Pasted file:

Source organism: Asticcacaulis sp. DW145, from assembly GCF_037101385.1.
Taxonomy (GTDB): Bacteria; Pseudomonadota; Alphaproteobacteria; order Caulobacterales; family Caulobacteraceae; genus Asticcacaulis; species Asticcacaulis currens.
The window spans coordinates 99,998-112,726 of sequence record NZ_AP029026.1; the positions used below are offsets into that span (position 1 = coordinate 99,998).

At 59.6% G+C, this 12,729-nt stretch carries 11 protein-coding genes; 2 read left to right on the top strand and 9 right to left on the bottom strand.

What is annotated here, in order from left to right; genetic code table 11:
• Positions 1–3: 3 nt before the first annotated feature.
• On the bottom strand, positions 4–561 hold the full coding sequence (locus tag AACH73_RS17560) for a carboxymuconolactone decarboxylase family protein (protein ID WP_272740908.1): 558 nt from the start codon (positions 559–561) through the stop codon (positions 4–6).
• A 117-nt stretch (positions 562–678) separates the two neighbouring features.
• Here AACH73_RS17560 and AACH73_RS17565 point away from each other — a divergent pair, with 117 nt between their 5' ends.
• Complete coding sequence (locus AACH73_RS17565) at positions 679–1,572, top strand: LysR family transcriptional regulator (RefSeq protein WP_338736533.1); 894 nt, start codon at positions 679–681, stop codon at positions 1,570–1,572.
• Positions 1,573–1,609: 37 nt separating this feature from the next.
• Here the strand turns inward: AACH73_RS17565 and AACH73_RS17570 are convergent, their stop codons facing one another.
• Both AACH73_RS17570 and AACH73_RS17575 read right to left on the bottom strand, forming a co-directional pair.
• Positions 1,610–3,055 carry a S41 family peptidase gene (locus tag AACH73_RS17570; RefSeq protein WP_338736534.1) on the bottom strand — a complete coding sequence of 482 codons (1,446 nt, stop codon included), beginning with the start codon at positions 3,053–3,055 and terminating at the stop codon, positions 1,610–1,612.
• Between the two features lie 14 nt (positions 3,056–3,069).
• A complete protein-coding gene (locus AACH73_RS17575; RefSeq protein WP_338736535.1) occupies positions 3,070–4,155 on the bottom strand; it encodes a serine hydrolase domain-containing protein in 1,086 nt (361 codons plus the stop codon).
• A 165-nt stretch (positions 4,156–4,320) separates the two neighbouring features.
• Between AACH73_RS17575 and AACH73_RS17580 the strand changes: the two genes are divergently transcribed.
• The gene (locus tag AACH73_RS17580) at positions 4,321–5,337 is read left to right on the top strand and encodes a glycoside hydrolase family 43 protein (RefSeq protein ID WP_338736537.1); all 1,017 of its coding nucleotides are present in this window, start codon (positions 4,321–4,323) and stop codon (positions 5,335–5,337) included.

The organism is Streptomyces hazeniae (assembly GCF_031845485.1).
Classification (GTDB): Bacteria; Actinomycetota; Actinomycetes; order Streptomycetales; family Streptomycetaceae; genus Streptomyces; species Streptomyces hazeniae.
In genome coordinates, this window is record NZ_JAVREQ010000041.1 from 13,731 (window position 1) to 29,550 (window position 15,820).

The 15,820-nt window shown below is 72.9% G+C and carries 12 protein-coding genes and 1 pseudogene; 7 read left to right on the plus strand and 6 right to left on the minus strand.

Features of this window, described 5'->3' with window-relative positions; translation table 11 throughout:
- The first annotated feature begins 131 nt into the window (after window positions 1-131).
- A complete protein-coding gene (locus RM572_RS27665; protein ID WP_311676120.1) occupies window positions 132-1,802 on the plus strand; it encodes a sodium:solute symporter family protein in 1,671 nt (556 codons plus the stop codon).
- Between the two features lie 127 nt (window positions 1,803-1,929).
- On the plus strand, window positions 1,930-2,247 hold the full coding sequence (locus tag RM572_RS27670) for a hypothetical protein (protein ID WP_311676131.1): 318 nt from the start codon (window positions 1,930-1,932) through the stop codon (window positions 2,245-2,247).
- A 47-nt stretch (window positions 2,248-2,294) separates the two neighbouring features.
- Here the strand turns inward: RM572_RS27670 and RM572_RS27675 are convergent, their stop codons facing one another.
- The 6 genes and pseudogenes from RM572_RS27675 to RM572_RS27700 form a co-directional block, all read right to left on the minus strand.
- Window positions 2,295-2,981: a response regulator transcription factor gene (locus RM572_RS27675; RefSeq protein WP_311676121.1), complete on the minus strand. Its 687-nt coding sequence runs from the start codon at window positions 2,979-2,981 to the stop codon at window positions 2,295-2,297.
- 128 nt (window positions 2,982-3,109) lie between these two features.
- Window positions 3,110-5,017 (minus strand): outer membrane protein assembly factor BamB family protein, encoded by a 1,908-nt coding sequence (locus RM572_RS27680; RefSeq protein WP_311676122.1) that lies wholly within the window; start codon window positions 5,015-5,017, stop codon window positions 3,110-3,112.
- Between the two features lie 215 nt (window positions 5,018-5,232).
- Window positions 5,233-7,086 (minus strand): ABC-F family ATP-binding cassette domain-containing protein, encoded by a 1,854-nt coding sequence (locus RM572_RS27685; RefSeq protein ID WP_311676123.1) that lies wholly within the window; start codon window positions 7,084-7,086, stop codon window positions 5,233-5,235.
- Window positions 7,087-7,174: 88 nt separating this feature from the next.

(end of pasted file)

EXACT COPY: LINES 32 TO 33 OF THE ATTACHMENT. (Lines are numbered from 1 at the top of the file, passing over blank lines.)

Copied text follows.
- Window positions 2,295-2,981: a response regulator transcription factor gene (locus RM572_RS27675; RefSeq protein WP_311676121.1), complete on the minus strand. Its 687-nt coding sequence runs from the start codon at window positions 2,979-2,981 to the stop codon at window positions 2,295-2,297.
- 128 nt (window positions 2,982-3,109) lie between these two features.